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"Yookoso!" textbook

Dan B

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Hello, everyone.

I just joined today and wanted to ask if anyone here had used or heard of the textbook I'll be using in my 'Elementary I' Japanese class which starts this Thursday. The class is offered by the Japan-America Society of Washington, DC and is small (only 8 people, which is nice).

book1b.jpg


The text is "Yookoso! An Invitation to Contemporary Japanese." I won't receive the text until the first night of class, but I was curious about it so I went to the text's homepage (the URL above) and also searched at Amazon.com to see what students had to say about it.

As you might imagine, some reviewers loved it and some didn't. But what stood out to me as being an excellent idea was the limited use of romaji. Apparently Hiragana is taught right up front and romaji is only used in the first major section of the book. From that point forward, there is no romaji and students are expected to really know Hiragana (and, later, Katakana and a limited amount of Kanji).

I think this sounds great! What do you all think? Do you have any suggestions for helping me make my study of Japanese as successful as possible? I haven't studied a foreign language since high school (though I'm a math teacher and my students sometimes make a very convincing argument that mathematics is a foreign language :emoji_wink: ).

I've already bought a couple of extra books (an extra workbook to practice Kana, a book about Japanese particles, and a few others) and plan on putting Japanese labels on common things around my house and classroom to help me learn some basic vocabulary and Hiragana. (I know, it sounds a bit silly...)

Thanks in advance for your comments.

Regards,

Dan
 

DoctorP

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Dan, I personally have never used that book, but it sounds great! I studied with the Unversity of Maryland while in the military in Okinawa. They use the "Japanese for Busy People" text books, and I am not a great fan of them. As for the labels, that is a very good idea. The first book I ever used suggested that, and I believe that helped me the most. Good luck with your studies and let me know how that book works out!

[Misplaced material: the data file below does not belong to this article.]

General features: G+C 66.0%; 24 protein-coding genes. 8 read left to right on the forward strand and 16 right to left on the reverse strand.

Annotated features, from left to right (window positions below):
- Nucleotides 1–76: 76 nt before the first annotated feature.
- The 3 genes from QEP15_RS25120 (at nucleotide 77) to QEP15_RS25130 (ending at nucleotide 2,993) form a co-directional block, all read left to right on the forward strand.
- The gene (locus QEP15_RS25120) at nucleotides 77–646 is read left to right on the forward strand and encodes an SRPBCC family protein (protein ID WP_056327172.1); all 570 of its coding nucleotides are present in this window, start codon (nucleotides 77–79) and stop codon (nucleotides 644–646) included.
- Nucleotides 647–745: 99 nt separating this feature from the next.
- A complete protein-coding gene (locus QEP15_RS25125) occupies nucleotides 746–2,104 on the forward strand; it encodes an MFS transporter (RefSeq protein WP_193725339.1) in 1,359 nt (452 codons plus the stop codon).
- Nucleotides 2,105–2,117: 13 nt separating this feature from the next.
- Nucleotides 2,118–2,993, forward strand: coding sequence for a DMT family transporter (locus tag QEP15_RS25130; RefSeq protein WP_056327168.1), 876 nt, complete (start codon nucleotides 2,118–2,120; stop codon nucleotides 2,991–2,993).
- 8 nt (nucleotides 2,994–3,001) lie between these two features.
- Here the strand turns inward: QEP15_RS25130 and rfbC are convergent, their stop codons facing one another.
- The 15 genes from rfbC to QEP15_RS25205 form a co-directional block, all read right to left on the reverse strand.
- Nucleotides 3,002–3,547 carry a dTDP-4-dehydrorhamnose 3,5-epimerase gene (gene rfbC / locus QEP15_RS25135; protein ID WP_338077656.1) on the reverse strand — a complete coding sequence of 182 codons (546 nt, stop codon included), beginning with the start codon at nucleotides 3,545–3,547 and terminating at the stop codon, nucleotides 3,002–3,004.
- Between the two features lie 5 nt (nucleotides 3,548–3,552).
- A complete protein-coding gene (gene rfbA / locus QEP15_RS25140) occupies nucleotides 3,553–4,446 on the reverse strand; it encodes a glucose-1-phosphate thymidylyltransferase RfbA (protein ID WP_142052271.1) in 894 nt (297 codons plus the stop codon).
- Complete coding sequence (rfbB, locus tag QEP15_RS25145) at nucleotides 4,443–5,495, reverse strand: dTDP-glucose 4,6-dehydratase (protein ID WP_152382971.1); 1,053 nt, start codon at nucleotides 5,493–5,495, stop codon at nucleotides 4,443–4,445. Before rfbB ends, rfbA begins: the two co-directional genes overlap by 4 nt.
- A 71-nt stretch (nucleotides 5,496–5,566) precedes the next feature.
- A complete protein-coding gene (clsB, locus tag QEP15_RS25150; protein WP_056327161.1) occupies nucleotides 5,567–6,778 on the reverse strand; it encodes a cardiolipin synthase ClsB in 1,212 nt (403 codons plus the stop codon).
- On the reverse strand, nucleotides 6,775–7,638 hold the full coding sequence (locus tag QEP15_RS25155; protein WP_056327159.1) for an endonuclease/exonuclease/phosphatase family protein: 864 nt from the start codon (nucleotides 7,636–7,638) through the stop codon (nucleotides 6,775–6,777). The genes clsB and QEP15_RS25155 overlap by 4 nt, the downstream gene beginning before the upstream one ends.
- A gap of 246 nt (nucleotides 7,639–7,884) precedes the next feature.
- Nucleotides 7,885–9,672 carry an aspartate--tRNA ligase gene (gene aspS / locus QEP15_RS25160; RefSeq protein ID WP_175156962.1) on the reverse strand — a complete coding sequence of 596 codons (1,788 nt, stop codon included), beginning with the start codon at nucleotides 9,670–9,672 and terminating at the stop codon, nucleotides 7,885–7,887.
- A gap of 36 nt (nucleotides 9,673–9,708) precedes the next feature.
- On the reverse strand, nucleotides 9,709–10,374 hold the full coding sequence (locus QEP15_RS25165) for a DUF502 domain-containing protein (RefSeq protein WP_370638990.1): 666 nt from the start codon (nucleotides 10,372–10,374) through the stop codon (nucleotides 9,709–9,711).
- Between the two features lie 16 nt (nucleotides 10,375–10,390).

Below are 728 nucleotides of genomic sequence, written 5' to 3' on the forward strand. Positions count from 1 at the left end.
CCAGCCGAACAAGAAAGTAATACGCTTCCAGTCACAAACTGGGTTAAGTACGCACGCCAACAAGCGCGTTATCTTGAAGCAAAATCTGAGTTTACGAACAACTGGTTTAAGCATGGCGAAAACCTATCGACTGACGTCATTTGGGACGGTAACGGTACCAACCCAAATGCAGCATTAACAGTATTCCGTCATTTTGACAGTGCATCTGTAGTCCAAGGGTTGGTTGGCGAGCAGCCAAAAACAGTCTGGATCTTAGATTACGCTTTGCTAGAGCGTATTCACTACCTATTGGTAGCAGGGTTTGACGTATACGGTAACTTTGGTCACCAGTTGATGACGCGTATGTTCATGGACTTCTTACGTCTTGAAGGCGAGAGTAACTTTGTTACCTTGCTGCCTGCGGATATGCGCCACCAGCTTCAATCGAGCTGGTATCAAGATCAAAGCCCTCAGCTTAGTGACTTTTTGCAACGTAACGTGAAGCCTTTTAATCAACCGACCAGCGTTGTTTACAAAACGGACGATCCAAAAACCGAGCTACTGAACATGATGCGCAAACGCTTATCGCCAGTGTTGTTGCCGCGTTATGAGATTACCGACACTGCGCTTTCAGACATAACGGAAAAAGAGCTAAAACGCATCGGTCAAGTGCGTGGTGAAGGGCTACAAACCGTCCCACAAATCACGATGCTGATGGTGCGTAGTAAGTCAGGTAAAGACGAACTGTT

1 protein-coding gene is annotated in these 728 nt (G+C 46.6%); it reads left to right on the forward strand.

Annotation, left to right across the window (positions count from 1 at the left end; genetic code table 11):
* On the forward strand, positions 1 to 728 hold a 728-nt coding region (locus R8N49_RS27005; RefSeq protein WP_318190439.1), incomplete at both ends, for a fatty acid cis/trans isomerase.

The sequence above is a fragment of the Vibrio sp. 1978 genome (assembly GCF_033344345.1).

Dan B

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CC1,

Thanks! I appreciate the encouragement. My first class is tomorrow and I'll let you know how the book looks (but I'm sure it'll take a bit of time and experience to give it a proper review).

I've been practicing Hiragana in my Kana workbook and, in the introduction, I noticed that "Romaji" is spelled without an "n"... :p

Whoops. Sorry, everyone!

Dan
 

Elizabeth

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You'll have to give me a couple more days on the formal review, but I have actually used the second edition "Yookoso : Continuing with Contemporary Japanese" (Book 2) which may or may not be of much help. At any rate there shouldn't be too much disparity and my experience, albeit with self-study on a book strongly oriented towards structured classroom activities and interaction, has been extremely positive. It's unclear why there isn't more buzz surrounding it, but the dialogues are more natural and frequent than Japanese For Busy People, the layout is much more engaging with extensive cultural notes and vocab lists and a smoother, less stressful pacing (furigana alongside most kanji throughout which should aid tremendously with memorization), even a solid index in both English and Japanese. It's certainly one of the best intro texts I've come across, so hope your reaction is just as enthusiastic, Dan B. Look forward to your review. :)
 

Dan B

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Elizabeth,

I think that is of great help, thank you! Given that they're both written by the same author, it sounds like this will be a very good text and I'm looking forward to my first introduction to it this evening.